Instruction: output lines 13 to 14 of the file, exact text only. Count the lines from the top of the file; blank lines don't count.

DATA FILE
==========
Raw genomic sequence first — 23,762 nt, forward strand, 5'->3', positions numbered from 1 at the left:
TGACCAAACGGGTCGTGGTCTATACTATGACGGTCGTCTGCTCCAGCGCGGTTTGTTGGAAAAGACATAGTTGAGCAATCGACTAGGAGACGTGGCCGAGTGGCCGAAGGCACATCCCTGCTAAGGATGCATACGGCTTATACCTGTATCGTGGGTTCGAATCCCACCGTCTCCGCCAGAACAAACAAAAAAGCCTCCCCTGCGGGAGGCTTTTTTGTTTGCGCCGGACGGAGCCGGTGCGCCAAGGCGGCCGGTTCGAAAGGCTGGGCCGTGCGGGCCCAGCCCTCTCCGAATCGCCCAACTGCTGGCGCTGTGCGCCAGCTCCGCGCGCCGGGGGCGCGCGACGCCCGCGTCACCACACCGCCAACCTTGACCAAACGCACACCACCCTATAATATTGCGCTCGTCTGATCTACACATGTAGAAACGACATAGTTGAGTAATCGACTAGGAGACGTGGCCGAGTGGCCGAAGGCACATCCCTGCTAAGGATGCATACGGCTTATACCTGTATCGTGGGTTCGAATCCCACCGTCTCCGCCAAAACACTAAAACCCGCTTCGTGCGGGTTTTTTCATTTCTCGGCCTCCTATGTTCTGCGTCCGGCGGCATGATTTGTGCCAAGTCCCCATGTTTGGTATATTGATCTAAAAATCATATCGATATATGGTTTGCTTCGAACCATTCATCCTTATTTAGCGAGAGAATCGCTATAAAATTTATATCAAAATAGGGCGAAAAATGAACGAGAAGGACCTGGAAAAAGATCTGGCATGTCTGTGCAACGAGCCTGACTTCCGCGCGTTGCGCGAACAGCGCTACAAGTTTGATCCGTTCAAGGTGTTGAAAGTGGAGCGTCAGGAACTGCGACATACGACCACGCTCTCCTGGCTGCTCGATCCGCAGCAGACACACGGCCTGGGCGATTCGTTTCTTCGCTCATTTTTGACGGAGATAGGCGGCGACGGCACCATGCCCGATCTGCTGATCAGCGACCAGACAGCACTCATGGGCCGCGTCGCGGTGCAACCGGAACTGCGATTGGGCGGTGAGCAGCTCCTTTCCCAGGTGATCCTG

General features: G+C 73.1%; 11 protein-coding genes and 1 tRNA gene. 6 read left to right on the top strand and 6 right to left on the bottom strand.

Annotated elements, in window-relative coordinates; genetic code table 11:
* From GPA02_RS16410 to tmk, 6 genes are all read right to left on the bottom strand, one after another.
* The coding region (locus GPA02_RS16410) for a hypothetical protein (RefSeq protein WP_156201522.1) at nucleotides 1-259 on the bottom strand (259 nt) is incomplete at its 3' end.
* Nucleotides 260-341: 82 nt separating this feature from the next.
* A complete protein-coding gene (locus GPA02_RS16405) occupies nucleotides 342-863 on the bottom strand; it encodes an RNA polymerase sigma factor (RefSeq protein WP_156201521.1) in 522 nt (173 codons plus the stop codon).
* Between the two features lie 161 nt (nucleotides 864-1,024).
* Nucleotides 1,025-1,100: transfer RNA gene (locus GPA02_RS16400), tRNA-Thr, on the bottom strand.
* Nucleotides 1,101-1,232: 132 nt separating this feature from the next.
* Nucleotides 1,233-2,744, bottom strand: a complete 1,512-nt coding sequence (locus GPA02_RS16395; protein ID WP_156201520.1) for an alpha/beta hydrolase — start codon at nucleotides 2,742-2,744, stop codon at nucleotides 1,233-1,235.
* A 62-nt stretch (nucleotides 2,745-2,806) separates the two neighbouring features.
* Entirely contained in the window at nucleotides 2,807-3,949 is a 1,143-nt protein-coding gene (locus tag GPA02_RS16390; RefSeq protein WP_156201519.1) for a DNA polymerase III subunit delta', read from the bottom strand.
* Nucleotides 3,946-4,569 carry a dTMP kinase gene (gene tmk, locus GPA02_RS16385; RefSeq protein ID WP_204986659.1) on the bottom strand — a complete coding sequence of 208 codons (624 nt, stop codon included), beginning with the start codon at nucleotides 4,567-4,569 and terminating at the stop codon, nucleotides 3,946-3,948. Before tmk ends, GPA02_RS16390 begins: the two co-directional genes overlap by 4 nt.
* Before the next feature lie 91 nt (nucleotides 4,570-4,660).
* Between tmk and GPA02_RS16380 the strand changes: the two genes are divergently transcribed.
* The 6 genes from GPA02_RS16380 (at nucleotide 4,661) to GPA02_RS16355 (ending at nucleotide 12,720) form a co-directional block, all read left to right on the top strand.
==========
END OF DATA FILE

* A 62-nt stretch (nucleotides 2,745-2,806) separates the two neighbouring features.
* Entirely contained in the window at nucleotides 2,807-3,949 is a 1,143-nt protein-coding gene (locus tag GPA02_RS16390; RefSeq protein WP_156201519.1) for a DNA polymerase III subunit delta', read from the bottom strand.